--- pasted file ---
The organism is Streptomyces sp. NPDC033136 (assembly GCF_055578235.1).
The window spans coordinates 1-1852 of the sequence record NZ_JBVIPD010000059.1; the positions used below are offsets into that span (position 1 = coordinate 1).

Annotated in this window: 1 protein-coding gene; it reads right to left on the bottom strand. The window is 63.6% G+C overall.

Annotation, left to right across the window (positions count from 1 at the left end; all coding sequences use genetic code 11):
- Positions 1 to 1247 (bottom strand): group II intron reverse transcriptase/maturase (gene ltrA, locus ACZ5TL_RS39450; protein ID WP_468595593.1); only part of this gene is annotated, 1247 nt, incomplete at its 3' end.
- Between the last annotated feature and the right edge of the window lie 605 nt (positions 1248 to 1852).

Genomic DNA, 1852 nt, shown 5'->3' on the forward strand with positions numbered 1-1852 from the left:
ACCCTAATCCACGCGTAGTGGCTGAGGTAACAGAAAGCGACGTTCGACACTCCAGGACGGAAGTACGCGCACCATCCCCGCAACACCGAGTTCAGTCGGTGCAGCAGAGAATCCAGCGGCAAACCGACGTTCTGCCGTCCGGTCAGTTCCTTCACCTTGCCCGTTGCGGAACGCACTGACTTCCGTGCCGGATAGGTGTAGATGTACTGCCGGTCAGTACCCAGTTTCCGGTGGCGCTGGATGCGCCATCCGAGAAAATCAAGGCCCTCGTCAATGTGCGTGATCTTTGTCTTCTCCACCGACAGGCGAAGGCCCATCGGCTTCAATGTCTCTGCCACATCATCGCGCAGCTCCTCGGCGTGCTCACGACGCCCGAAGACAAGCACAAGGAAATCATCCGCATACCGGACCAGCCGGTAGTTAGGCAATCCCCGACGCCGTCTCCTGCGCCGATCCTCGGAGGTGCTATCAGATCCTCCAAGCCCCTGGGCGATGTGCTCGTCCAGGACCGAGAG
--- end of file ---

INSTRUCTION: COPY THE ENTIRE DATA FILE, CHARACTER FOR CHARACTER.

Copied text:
The organism is Streptomyces sp. NPDC033136 (assembly GCF_055578235.1).
The window spans coordinates 1-1852 of the sequence record NZ_JBVIPD010000059.1; the positions used below are offsets into that span (position 1 = coordinate 1).

Annotated in this window: 1 protein-coding gene; it reads right to left on the bottom strand. The window is 63.6% G+C overall.

Annotation, left to right across the window (positions count from 1 at the left end; all coding sequences use genetic code 11):
- Positions 1 to 1247 (bottom strand): group II intron reverse transcriptase/maturase (gene ltrA, locus ACZ5TL_RS39450; protein ID WP_468595593.1); only part of this gene is annotated, 1247 nt, incomplete at its 3' end.
- Between the last annotated feature and the right edge of the window lie 605 nt (positions 1248 to 1852).

Genomic DNA, 1852 nt, shown 5'->3' on the forward strand with positions numbered 1-1852 from the left:
ACCCTAATCCACGCGTAGTGGCTGAGGTAACAGAAAGCGACGTTCGACACTCCAGGACGGAAGTACGCGCACCATCCCCGCAACACCGAGTTCAGTCGGTGCAGCAGAGAATCCAGCGGCAAACCGACGTTCTGCCGTCCGGTCAGTTCCTTCACCTTGCCCGTTGCGGAACGCACTGACTTCCGTGCCGGATAGGTGTAGATGTACTGCCGGTCAGTACCCAGTTTCCGGTGGCGCTGGATGCGCCATCCGAGAAAATCAAGGCCCTCGTCAATGTGCGTGATCTTTGTCTTCTCCACCGACAGGCGAAGGCCCATCGGCTTCAATGTCTCTGCCACATCATCGCGCAGCTCCTCGGCGTGCTCACGACGCCCGAAGACAAGCACAAGGAAATCATCCGCATACCGGACCAGCCGGTAGTTAGGCAATCCCCGACGCCGTCTCCTGCGCCGATCCTCGGAGGTGCTATCAGATCCTCCAAGCCCCTGGGCGATGTGCTCGTCCAGGACCGAGAG